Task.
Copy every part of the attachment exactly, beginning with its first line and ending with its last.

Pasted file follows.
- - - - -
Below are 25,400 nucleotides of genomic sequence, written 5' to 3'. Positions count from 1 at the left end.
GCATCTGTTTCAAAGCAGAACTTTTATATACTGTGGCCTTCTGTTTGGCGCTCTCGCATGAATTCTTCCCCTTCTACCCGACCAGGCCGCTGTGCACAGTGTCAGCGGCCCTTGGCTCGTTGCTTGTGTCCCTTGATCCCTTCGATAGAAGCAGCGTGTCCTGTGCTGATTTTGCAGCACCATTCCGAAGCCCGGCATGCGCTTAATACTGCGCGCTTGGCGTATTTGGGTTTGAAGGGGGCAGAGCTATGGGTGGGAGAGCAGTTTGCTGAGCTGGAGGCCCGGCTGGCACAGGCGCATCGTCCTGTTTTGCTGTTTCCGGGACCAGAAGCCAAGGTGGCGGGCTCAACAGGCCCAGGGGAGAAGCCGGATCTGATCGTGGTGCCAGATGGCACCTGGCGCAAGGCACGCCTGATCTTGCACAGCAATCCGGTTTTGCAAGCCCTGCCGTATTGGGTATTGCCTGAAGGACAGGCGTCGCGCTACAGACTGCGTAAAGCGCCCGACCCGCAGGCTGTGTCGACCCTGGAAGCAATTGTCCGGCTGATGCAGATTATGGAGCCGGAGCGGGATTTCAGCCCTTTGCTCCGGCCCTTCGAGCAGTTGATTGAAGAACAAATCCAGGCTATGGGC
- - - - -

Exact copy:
Below are 25,400 nucleotides of genomic sequence, written 5' to 3'. Positions count from 1 at the left end.
GCATCTGTTTCAAAGCAGAACTTTTATATACTGTGGCCTTCTGTTTGGCGCTCTCGCATGAATTCTTCCCCTTCTACCCGACCAGGCCGCTGTGCACAGTGTCAGCGGCCCTTGGCTCGTTGCTTGTGTCCCTTGATCCCTTCGATAGAAGCAGCGTGTCCTGTGCTGATTTTGCAGCACCATTCCGAAGCCCGGCATGCGCTTAATACTGCGCGCTTGGCGTATTTGGGTTTGAAGGGGGCAGAGCTATGGGTGGGAGAGCAGTTTGCTGAGCTGGAGGCCCGGCTGGCACAGGCGCATCGTCCTGTTTTGCTGTTTCCGGGACCAGAAGCCAAGGTGGCGGGCTCAACAGGCCCAGGGGAGAAGCCGGATCTGATCGTGGTGCCAGATGGCACCTGGCGCAAGGCACGCCTGATCTTGCACAGCAATCCGGTTTTGCAAGCCCTGCCGTATTGGGTATTGCCTGAAGGACAGGCGTCGCGCTACAGACTGCGTAAAGCGCCCGACCCGCAGGCTGTGTCGACCCTGGAAGCAATTGTCCGGCTGATGCAGATTATGGAGCCGGAGCGGGATTTCAGCCCTTTGCTCCGGCCCTTCGAGCAGTTGATTGAAGAACAAATCCAGGCTATGGGC